Scientists in the US managed to put together a living computer by cultivating over 80,000 mouse stem cells (via IT Home). One day, the hope is to have a robot that uses living muscle tissue to sense and process information about its environment.
Researchers at the University of Illinois have used tens of thousands of living mouse brain cells to build a computer that can recognize patterns of light and electricity. The team presented their findings at the American Institute of Physics in the form of a computer about the size of your palm.
The scientists grew the computer, made of 80,000 reprogrammed mouse stem cells, and placed them between optical fibers on a grid of electrodes. The cells were kept alive in an incubator during the experiment, and the team trained the mouse brain-computer by flashing ten different patterns of electrical pulses repeatedly for an hour, then recorded and analyzed the signals sent by the neurons after it had rested for 30 minutes.
Just how good was it at analyzing the data? Well, its F1 score (a metric commonly used for neural networks) didn't start off too high, in all honesty. It's measured on a scale of 0 to 1, with 1 being perfect recognition of patterns. And initially it couldn't score above 0.6 due to random spikes of electricity coming from the neurons.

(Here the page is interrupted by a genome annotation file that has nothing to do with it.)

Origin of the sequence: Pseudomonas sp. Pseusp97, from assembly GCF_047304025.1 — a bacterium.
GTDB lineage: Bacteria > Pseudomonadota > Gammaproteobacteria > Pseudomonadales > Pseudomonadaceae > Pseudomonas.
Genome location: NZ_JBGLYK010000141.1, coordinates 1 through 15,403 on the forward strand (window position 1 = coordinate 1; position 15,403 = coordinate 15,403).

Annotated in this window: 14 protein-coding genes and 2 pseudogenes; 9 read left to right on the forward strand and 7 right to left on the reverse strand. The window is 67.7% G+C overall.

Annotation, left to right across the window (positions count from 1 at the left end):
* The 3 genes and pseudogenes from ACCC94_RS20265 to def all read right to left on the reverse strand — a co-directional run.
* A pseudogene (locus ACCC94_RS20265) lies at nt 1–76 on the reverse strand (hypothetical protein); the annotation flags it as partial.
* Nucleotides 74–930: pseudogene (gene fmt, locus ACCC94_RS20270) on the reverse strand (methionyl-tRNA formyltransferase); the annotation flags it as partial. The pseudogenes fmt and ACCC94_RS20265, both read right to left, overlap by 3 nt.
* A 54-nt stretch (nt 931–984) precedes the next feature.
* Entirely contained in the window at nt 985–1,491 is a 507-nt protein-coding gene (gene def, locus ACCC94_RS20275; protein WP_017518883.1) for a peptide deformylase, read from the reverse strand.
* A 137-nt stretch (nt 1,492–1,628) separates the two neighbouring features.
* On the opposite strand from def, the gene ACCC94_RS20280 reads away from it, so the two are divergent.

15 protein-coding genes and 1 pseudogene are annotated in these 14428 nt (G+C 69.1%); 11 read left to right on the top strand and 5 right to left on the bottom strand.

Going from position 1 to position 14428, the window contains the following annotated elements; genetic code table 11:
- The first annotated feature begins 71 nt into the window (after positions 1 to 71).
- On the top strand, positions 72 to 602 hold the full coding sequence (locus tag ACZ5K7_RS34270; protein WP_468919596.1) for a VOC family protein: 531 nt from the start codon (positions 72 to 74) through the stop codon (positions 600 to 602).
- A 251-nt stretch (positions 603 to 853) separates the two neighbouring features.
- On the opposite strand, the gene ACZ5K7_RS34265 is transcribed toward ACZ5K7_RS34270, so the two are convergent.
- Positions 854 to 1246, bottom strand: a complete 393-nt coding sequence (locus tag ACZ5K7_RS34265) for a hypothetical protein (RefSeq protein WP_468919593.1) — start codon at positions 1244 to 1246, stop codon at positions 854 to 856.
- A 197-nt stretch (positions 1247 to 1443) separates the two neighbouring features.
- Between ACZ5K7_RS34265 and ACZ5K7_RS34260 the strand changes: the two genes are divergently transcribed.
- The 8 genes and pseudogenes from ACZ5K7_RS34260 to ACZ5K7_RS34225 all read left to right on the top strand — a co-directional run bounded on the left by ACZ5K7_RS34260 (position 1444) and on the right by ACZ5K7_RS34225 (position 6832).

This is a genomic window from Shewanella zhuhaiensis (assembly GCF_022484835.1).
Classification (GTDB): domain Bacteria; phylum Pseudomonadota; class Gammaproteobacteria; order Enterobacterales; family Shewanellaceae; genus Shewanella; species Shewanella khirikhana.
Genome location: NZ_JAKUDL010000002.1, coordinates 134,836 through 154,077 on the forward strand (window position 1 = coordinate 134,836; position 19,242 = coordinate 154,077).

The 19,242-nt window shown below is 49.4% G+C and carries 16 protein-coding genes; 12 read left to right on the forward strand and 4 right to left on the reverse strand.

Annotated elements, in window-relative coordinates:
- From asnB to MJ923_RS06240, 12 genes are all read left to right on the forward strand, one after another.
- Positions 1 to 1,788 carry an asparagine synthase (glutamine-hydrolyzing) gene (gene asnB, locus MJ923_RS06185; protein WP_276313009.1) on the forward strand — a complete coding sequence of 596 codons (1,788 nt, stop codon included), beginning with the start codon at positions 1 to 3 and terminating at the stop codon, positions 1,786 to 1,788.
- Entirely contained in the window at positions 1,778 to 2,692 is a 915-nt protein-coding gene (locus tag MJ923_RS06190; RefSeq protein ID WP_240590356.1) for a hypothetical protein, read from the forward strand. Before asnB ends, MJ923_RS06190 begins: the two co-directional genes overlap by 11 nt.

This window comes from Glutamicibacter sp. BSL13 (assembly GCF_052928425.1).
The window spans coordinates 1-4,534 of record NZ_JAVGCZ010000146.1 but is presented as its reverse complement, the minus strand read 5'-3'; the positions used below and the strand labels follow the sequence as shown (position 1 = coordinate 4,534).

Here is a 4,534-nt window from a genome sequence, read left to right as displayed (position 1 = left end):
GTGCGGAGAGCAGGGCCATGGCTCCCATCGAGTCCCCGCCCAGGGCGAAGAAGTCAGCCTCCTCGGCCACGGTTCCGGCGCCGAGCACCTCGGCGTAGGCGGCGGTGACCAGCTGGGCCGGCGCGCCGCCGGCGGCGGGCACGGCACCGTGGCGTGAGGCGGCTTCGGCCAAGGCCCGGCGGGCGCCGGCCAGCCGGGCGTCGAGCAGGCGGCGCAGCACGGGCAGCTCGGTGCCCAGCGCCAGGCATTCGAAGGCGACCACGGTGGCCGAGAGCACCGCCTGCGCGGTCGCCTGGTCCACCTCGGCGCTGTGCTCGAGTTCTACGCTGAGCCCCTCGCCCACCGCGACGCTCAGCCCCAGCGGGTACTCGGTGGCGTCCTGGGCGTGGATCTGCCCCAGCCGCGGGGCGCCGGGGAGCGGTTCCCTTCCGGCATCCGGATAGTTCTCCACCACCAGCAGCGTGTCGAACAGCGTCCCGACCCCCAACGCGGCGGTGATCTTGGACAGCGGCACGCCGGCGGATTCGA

But Andrew Dou and his team at the University of Illinois figured out a mix of chemicals and electronic impulses that could apparently calm such randomness. The end result was a rather spectacular score of 0.98 on its best run. So, congratulations, you weird mouse brain-bot!
Why are scientists experimenting with this sort of computing? So-called reservoir computing matches neurons made from living cells with conventional computer chips used to read the data they produce. The idea is that the division of labor between meat and silicon cuts down the time and energy needed to train more traditional neural networks.
Eventually it's hoped that reservoir computing could be used to create more efficient devices, that could also maintain continued functionality if parts are damaged or break down. The New Scientist report states that at the moment this mouse brain-bot can't yet match conventional neural networks in terms of raw performance, but the team is aiming to make a larger living computer.
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Somewhat worryingly, they're also hoping this larger mouse brain-bot will start to exhibit behavior they didn't input or train the neural network for. I've read enough science fiction to know how that goes.
This isn't the first time mouse cells have been used to power wild biohybrid tech. Scientists in January revealed that they made a tiny robot walk using mouse muscles and 3D printing to build a soft scaffold and got it to navigate a tiny maze.
One of the more realistic applications, according to New Scientist, is a robot that could eventually sense its environment and process the data simultaneously. So we're one step closer to all-meat robots. Researchers also say that living cells for computing could make reservoir computing devices (used for supreme machine learning algorithms) more power-efficient, acting as a backup for components if they fail.
And no, I'm not entirely terrified by this. Are you?